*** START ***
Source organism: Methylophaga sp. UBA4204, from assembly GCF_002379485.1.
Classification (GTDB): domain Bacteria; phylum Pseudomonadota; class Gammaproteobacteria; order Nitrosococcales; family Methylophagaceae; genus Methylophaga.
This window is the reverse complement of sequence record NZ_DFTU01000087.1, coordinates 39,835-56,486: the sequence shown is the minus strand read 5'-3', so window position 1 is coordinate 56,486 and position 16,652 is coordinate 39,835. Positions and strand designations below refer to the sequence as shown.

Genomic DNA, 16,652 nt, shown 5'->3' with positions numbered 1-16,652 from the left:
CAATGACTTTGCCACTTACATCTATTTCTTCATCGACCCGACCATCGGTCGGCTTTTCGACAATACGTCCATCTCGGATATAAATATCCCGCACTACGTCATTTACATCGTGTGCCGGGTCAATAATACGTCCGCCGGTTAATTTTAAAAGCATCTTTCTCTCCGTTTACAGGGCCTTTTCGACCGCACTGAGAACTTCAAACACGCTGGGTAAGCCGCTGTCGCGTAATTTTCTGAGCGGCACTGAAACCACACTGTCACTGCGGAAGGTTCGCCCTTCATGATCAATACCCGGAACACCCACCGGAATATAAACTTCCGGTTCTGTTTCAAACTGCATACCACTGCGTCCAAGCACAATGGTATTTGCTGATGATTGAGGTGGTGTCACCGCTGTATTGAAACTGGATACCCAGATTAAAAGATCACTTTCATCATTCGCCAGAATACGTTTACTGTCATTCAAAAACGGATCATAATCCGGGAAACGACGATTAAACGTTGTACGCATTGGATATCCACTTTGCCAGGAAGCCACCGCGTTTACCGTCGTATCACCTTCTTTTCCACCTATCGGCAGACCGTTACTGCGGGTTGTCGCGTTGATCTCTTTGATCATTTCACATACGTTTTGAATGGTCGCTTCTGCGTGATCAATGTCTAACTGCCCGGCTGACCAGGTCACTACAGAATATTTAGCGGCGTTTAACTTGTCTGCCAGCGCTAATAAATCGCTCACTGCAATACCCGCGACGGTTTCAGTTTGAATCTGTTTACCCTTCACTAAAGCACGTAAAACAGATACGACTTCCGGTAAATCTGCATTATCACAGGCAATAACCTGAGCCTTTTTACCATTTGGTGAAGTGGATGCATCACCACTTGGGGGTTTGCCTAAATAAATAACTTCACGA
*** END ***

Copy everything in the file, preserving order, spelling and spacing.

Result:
Source organism: Methylophaga sp. UBA4204, from assembly GCF_002379485.1.
Classification (GTDB): domain Bacteria; phylum Pseudomonadota; class Gammaproteobacteria; order Nitrosococcales; family Methylophagaceae; genus Methylophaga.
This window is the reverse complement of sequence record NZ_DFTU01000087.1, coordinates 39,835-56,486: the sequence shown is the minus strand read 5'-3', so window position 1 is coordinate 56,486 and position 16,652 is coordinate 39,835. Positions and strand designations below refer to the sequence as shown.

Genomic DNA, 16,652 nt, shown 5'->3' with positions numbered 1-16,652 from the left:
CAATGACTTTGCCACTTACATCTATTTCTTCATCGACCCGACCATCGGTCGGCTTTTCGACAATACGTCCATCTCGGATATAAATATCCCGCACTACGTCATTTACATCGTGTGCCGGGTCAATAATACGTCCGCCGGTTAATTTTAAAAGCATCTTTCTCTCCGTTTACAGGGCCTTTTCGACCGCACTGAGAACTTCAAACACGCTGGGTAAGCCGCTGTCGCGTAATTTTCTGAGCGGCACTGAAACCACACTGTCACTGCGGAAGGTTCGCCCTTCATGATCAATACCCGGAACACCCACCGGAATATAAACTTCCGGTTCTGTTTCAAACTGCATACCACTGCGTCCAAGCACAATGGTATTTGCTGATGATTGAGGTGGTGTCACCGCTGTATTGAAACTGGATACCCAGATTAAAAGATCACTTTCATCATTCGCCAGAATACGTTTACTGTCATTCAAAAACGGATCATAATCCGGGAAACGACGATTAAACGTTGTACGCATTGGATATCCACTTTGCCAGGAAGCCACCGCGTTTACCGTCGTATCACCTTCTTTTCCACCTATCGGCAGACCGTTACTGCGGGTTGTCGCGTTGATCTCTTTGATCATTTCACATACGTTTTGAATGGTCGCTTCTGCGTGATCAATGTCTAACTGCCCGGCTGACCAGGTCACTACAGAATATTTAGCGGCGTTTAACTTGTCTGCCAGCGCTAATAAATCGCTCACTGCAATACCCGCGACGGTTTCAGTTTGAATCTGTTTACCCTTCACTAAAGCACGTAAAACAGATACGACTTCCGGTAAATCTGCATTATCACAGGCAATAACCTGAGCCTTTTTACCATTTGGTGAAGTGGATGCATCACCACTTGGGGGTTTGCCTAAATAAATAACTTCACGA